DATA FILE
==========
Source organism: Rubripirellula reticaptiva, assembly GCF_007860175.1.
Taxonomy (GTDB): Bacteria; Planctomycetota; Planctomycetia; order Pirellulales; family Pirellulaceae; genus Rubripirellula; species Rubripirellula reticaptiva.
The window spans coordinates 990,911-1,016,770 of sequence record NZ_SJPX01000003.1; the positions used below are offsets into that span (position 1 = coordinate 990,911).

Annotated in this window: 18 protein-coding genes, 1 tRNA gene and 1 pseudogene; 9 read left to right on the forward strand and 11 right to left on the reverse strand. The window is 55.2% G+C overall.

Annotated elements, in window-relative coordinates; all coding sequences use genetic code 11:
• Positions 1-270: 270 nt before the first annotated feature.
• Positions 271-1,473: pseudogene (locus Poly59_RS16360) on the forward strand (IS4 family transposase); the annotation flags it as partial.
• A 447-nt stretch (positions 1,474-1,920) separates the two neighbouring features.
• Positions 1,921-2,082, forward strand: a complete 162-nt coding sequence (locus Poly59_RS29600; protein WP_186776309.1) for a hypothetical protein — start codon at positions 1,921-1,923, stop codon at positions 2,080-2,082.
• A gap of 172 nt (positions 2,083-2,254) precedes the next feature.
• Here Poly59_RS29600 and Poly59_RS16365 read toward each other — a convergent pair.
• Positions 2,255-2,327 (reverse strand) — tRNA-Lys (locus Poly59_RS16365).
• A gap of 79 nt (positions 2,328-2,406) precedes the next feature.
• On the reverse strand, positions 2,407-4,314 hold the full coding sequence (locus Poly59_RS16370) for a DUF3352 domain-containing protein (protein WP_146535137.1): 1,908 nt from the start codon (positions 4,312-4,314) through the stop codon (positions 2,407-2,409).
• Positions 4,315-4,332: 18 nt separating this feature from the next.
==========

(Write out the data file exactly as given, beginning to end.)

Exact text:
Source organism: Rubripirellula reticaptiva, assembly GCF_007860175.1.
Taxonomy (GTDB): Bacteria; Planctomycetota; Planctomycetia; order Pirellulales; family Pirellulaceae; genus Rubripirellula; species Rubripirellula reticaptiva.
The window spans coordinates 990,911-1,016,770 of sequence record NZ_SJPX01000003.1; the positions used below are offsets into that span (position 1 = coordinate 990,911).

Annotated in this window: 18 protein-coding genes, 1 tRNA gene and 1 pseudogene; 9 read left to right on the forward strand and 11 right to left on the reverse strand. The window is 55.2% G+C overall.

Annotated elements, in window-relative coordinates; all coding sequences use genetic code 11:
• Positions 1-270: 270 nt before the first annotated feature.
• Positions 271-1,473: pseudogene (locus Poly59_RS16360) on the forward strand (IS4 family transposase); the annotation flags it as partial.
• A 447-nt stretch (positions 1,474-1,920) separates the two neighbouring features.
• Positions 1,921-2,082, forward strand: a complete 162-nt coding sequence (locus Poly59_RS29600; protein WP_186776309.1) for a hypothetical protein — start codon at positions 1,921-1,923, stop codon at positions 2,080-2,082.
• A gap of 172 nt (positions 2,083-2,254) precedes the next feature.
• Here Poly59_RS29600 and Poly59_RS16365 read toward each other — a convergent pair.
• Positions 2,255-2,327 (reverse strand) — tRNA-Lys (locus Poly59_RS16365).
• A gap of 79 nt (positions 2,328-2,406) precedes the next feature.
• On the reverse strand, positions 2,407-4,314 hold the full coding sequence (locus Poly59_RS16370) for a DUF3352 domain-containing protein (protein WP_146535137.1): 1,908 nt from the start codon (positions 4,312-4,314) through the stop codon (positions 2,407-2,409).
• Positions 4,315-4,332: 18 nt separating this feature from the next.